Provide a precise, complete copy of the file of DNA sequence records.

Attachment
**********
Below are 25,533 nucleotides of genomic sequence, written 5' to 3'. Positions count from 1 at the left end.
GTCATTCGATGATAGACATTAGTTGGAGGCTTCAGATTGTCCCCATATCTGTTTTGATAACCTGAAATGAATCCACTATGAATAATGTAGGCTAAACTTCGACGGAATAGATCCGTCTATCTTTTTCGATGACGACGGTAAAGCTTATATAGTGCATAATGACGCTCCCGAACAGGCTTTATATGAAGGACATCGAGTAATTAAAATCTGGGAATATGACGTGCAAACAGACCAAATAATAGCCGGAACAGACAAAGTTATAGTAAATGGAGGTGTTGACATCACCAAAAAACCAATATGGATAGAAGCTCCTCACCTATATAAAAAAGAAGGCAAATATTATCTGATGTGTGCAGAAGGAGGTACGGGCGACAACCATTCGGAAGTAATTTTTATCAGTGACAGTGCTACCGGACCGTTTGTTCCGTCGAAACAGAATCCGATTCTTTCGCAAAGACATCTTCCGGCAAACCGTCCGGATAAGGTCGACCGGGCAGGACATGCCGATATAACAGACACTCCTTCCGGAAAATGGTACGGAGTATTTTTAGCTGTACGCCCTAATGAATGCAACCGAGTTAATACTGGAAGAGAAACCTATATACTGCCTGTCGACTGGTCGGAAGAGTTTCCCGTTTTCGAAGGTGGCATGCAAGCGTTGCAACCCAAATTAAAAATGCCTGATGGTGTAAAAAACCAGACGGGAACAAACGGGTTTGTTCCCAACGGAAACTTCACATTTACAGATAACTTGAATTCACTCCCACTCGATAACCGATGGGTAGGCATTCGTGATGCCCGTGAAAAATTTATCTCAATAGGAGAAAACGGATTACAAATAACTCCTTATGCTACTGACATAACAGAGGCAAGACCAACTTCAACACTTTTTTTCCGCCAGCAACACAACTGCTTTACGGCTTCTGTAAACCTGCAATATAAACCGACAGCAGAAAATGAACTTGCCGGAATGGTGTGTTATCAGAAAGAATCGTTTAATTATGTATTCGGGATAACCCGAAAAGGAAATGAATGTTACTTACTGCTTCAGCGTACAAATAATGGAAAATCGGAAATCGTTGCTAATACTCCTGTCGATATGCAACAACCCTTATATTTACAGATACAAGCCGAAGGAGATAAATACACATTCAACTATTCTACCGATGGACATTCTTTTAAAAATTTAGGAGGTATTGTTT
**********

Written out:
Below are 25,533 nucleotides of genomic sequence, written 5' to 3'. Positions count from 1 at the left end.
GTCATTCGATGATAGACATTAGTTGGAGGCTTCAGATTGTCCCCATATCTGTTTTGATAACCTGAAATGAATCCACTATGAATAATGTAGGCTAAACTTCGACGGAATAGATCCGTCTATCTTTTTCGATGACGACGGTAAAGCTTATATAGTGCATAATGACGCTCCCGAACAGGCTTTATATGAAGGACATCGAGTAATTAAAATCTGGGAATATGACGTGCAAACAGACCAAATAATAGCCGGAACAGACAAAGTTATAGTAAATGGAGGTGTTGACATCACCAAAAAACCAATATGGATAGAAGCTCCTCACCTATATAAAAAAGAAGGCAAATATTATCTGATGTGTGCAGAAGGAGGTACGGGCGACAACCATTCGGAAGTAATTTTTATCAGTGACAGTGCTACCGGACCGTTTGTTCCGTCGAAACAGAATCCGATTCTTTCGCAAAGACATCTTCCGGCAAACCGTCCGGATAAGGTCGACCGGGCAGGACATGCCGATATAACAGACACTCCTTCCGGAAAATGGTACGGAGTATTTTTAGCTGTACGCCCTAATGAATGCAACCGAGTTAATACTGGAAGAGAAACCTATATACTGCCTGTCGACTGGTCGGAAGAGTTTCCCGTTTTCGAAGGTGGCATGCAAGCGTTGCAACCCAAATTAAAAATGCCTGATGGTGTAAAAAACCAGACGGGAACAAACGGGTTTGTTCCCAACGGAAACTTCACATTTACAGATAACTTGAATTCACTCCCACTCGATAACCGATGGGTAGGCATTCGTGATGCCCGTGAAAAATTTATCTCAATAGGAGAAAACGGATTACAAATAACTCCTTATGCTACTGACATAACAGAGGCAAGACCAACTTCAACACTTTTTTTCCGCCAGCAACACAACTGCTTTACGGCTTCTGTAAACCTGCAATATAAACCGACAGCAGAAAATGAACTTGCCGGAATGGTGTGTTATCAGAAAGAATCGTTTAATTATGTATTCGGGATAACCCGAAAAGGAAATGAATGTTACTTACTGCTTCAGCGTACAAATAATGGAAAATCGGAAATCGTTGCTAATACTCCTGTCGATATGCAACAACCCTTATATTTACAGATACAAGCCGAAGGAGATAAATACACATTCAACTATTCTACCGATGGACATTCTTTTAAAAATTTAGGAGGTATTGTTT